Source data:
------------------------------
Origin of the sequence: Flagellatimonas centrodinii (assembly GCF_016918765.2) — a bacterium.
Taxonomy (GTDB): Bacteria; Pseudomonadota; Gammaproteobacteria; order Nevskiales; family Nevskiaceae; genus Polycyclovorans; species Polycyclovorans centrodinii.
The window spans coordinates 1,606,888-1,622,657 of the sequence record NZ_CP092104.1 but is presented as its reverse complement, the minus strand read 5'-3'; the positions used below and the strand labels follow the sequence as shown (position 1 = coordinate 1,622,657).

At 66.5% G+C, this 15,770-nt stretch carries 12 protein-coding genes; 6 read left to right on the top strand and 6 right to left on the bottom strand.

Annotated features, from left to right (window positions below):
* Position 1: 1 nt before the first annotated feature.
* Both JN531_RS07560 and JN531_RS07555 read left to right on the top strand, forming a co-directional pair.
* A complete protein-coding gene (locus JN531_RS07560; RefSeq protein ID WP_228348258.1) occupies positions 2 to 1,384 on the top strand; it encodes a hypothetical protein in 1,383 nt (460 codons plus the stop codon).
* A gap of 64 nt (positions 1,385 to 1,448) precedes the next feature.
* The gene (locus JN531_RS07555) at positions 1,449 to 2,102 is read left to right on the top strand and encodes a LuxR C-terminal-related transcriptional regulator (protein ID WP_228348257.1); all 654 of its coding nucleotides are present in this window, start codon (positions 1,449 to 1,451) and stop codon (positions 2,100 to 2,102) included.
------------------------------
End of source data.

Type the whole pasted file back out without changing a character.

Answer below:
Origin of the sequence: Flagellatimonas centrodinii (assembly GCF_016918765.2) — a bacterium.
Taxonomy (GTDB): Bacteria; Pseudomonadota; Gammaproteobacteria; order Nevskiales; family Nevskiaceae; genus Polycyclovorans; species Polycyclovorans centrodinii.
The window spans coordinates 1,606,888-1,622,657 of the sequence record NZ_CP092104.1 but is presented as its reverse complement, the minus strand read 5'-3'; the positions used below and the strand labels follow the sequence as shown (position 1 = coordinate 1,622,657).

At 66.5% G+C, this 15,770-nt stretch carries 12 protein-coding genes; 6 read left to right on the top strand and 6 right to left on the bottom strand.

Annotated features, from left to right (window positions below):
* Position 1: 1 nt before the first annotated feature.
* Both JN531_RS07560 and JN531_RS07555 read left to right on the top strand, forming a co-directional pair.
* A complete protein-coding gene (locus JN531_RS07560; RefSeq protein ID WP_228348258.1) occupies positions 2 to 1,384 on the top strand; it encodes a hypothetical protein in 1,383 nt (460 codons plus the stop codon).
* A gap of 64 nt (positions 1,385 to 1,448) precedes the next feature.
* The gene (locus JN531_RS07555) at positions 1,449 to 2,102 is read left to right on the top strand and encodes a LuxR C-terminal-related transcriptional regulator (protein ID WP_228348257.1); all 654 of its coding nucleotides are present in this window, start codon (positions 1,449 to 1,451) and stop codon (positions 2,100 to 2,102) included.